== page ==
Two city councillors in Victoria, BC are pushing the federal government to regulate a “safe supply” of hard drugs and decriminalize possession.
Councillors Marianne Alto and Sarah Potts recently put forward a motion that is set to be debated during a committee meeting this upcoming Thursday.
In their motion, the two councillors demand “that the Mayor, on behalf of the City of Victoria, writes to the federal Minister of Health calling on the Government of Canada to declare the overdose crisis a national public health emergency.”
The motion calls for a “pan-Canadian overdose action plan” that could potentially include “legal regulation of illicit drugs to ensure safe supply of pharmaceutical alternatives to toxic street drugs, and decriminalization for personal use.”
According to the latest national data on the opioid crisis, there have been exactly 17,602 deaths as a result of opioid toxicity since January 2016.
The COVID-related government-mandated lockdowns are exacerbating the problem. According to the Government of Canada, “1,628 apparent opioid toxicity deaths occurred between April and June 2020, representing the highest quarterly count since national surveillance began in 2016.”
Victoria joins several other major Canadian cities that have called for decriminalization in recent months.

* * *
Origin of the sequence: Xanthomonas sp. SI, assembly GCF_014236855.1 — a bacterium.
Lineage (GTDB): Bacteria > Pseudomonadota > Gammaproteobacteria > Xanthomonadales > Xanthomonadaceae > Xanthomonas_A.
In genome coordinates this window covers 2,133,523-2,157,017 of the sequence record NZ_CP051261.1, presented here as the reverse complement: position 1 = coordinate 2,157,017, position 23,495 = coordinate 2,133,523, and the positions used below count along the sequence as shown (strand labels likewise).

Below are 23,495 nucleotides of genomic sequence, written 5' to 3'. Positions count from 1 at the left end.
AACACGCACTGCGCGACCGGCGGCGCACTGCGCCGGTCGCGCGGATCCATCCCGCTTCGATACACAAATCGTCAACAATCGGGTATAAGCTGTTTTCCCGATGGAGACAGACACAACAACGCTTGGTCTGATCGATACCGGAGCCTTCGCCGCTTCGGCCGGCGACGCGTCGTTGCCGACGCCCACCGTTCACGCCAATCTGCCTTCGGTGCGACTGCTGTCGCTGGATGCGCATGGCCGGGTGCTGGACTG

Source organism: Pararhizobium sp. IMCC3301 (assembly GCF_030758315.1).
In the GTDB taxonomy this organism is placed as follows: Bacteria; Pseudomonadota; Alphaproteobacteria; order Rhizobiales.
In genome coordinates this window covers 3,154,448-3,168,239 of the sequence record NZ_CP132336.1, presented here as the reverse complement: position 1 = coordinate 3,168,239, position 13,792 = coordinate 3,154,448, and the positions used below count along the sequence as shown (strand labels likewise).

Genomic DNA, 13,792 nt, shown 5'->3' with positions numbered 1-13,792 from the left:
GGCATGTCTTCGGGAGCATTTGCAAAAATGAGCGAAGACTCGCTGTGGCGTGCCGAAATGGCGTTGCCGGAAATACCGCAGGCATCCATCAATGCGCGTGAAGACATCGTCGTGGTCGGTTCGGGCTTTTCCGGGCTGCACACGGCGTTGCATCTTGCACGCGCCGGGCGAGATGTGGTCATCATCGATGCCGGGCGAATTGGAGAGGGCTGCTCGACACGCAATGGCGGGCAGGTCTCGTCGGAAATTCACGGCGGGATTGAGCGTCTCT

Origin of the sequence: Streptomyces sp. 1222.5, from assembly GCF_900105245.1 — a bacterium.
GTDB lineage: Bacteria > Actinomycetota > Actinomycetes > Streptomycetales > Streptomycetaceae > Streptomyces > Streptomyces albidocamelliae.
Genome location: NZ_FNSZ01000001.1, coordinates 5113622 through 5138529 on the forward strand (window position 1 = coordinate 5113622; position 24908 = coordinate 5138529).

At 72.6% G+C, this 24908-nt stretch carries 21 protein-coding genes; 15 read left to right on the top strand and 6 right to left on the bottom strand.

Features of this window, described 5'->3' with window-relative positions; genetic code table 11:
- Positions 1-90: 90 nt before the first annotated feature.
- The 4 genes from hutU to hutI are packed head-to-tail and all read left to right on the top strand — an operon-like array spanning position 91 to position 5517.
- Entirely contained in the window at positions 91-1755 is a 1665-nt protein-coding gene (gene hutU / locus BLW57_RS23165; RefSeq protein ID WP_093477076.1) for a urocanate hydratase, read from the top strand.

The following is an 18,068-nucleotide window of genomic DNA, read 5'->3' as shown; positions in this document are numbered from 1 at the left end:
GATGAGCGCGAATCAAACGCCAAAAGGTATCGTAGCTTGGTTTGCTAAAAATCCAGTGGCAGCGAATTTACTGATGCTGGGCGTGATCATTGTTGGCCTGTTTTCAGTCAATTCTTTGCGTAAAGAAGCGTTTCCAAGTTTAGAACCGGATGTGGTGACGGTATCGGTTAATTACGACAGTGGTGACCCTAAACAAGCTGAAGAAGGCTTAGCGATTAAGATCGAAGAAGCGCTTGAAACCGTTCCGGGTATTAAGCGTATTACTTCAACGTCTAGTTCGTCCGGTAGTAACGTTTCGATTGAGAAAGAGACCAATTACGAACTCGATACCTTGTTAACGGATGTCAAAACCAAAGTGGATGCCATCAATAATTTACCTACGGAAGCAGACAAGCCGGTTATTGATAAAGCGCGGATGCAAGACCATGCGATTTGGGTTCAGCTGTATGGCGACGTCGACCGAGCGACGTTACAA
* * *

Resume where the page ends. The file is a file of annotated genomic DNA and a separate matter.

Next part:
Alto told True North that she has not been aware of any collaboration between local governments or councillors to push for decriminalization.
“I’m aware that some Saanich councillors are considering similar motions, but I’ve not been in contact with them,” said Alto. Saanich is a neighbouring community with Victoria.
On Tuesday, Montreal city councillors Marvin Rotrand and Christian Arsenault put forward a similar motion, asking the federal government to issue a legal exemption for simple drug possession.
Late last year, Vancouver city council unanimously voted through a motion asking Ottawa for the same thing. If granted, Vancouver will be the first city in North America to decriminalize possession of street drugs.
According to Alto, Vancouver has more options than Victoria when it comes to this matter and she doesn’t believe that decriminalization in Vancouver would set a precedent for other cities in BC.
“Vancouver has its own Charter, which allows it to take actions unavailable to other BC municipalities,” Alto told True North.
Despite broad support for decriminalization among public health advocates and local governments, some are warning that the effects on public safety are unclear.
According to a July 2020 report by the Canadian Association of Chiefs of Police (CACP) the impact decriminalization could have on communities remains murky.
“While research on decriminalization exists elsewhere, it has primarily been conducted through a public health lens rather than public safety. The potential impacts of decriminalizing all drugs on policing in Canada is unknown,” said the CACP.
For the time being, the federal government has been non-committal on the issue of decriminalization. Although the Liberals have proven to be in favour of providing cities like Vancouver with a controlled supply of drugs, Prime Minister Justin Trudeau has said that his government doesn’t consider decriminalization to be a fix for the opioid crisis.